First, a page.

Dion L. Sellers
MBA630: Operations Management
Darden faces the problem of controlling its complex network of vendors, spread over 40 countries. ‘The law of the sea’, poses legal barriers for Darden as only vessels form the country of sovereignty have the right to fish those waters. Another problem is the high level of dependence on its outsourced chain, as more than 75% of its expense is from sourcing activities (Heizer & Render, 2011). This entails challenges of supply chain vitality and uncertainty.
Darden Restaurants is a group company, owning popular and successful brands such as red lobster, longhorn steakhouse and olive garden. With an annual turnover of over 300 million meals, Darden has successfully leveraged its global supply chain to ensure high quality food to its customer base in US and Canada. Through subsidiaries, Darden owns and operates more than 1500 restaurants, employing a workforce of over 150,000.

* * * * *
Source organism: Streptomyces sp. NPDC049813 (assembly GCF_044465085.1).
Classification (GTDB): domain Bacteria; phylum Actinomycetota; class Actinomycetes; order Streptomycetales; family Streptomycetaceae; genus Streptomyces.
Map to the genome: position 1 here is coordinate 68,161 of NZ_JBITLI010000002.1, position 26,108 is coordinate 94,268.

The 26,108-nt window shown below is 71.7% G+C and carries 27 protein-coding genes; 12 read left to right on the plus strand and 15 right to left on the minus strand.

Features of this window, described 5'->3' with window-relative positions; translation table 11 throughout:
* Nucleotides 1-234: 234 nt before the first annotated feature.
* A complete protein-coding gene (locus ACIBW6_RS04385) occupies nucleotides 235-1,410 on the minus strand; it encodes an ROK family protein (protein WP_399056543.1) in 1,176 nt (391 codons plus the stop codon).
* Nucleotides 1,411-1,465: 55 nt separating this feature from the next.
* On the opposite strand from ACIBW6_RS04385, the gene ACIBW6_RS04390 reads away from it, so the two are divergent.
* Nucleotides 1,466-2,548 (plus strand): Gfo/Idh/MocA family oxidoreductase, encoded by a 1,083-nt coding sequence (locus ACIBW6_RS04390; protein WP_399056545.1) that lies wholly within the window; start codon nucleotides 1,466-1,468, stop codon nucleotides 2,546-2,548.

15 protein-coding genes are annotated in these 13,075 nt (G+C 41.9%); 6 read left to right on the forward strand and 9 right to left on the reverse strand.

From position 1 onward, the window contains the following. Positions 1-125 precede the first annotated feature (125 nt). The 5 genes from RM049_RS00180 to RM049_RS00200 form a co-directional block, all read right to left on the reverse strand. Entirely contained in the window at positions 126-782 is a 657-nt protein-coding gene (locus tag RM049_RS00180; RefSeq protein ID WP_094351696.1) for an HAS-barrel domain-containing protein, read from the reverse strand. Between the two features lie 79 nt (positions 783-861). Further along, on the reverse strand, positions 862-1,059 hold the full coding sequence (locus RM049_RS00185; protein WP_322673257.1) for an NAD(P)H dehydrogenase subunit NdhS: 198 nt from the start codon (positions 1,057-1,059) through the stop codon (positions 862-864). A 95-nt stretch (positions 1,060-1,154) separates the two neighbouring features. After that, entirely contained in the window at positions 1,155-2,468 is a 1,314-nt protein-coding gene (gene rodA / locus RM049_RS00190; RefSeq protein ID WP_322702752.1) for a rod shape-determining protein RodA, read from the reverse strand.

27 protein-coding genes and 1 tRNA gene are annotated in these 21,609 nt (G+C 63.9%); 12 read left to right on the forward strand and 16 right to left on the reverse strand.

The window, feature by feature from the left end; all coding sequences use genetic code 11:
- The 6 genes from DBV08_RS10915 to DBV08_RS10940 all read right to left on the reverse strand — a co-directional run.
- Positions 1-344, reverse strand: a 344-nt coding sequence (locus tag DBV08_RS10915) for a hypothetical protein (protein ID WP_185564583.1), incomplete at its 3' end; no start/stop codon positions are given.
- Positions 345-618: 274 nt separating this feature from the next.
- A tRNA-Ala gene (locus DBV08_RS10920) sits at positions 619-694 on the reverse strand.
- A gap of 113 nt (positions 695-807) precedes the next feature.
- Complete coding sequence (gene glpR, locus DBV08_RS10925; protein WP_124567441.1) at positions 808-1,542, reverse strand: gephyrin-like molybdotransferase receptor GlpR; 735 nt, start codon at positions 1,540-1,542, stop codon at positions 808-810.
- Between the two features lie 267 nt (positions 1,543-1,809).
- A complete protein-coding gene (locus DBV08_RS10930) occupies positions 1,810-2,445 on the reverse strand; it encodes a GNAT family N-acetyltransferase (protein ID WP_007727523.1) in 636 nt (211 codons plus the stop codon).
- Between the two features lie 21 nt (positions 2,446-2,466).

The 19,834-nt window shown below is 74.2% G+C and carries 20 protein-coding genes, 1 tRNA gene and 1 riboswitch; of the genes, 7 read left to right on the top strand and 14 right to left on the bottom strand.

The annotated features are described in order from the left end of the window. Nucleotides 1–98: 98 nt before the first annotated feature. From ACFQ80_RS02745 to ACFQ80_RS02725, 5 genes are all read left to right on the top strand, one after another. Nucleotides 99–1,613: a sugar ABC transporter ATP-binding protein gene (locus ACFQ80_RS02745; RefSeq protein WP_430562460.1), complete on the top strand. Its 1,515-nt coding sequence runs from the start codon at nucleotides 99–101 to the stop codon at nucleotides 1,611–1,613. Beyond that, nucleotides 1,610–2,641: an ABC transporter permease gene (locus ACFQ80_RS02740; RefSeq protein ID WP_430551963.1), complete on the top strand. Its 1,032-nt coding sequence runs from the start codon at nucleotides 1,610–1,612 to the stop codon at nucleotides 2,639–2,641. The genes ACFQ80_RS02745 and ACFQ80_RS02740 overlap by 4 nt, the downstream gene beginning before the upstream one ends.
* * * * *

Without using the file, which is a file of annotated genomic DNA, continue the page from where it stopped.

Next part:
Darden’s deployment of purchasing agents globally has allowed it to increase its presence throughout the supply chain. Its rigorous quality standards has allowed it screen out the high quality vendors, placing strict compliance benchmarks on sampling and inspection practices. Moreover, Darden tackles legal barriers through leveraging its complex network of strategic supplier partnerships.
Due to the global presence, Darden needs to employ a lean approach in it supply chain. This would entail a more active role in demand planning, focusing on the times it takes to receive sources form suppliers (Waters, 2010). Furthermore, Darden can resolve its supply chain problems with expansion of manufacturing capacity in home based operations. Another solution is to empower and integrate its global network, though conferences and events for purchasing agents.
I recommend that Darden increase sourcing operations in home country, whilst expanding its...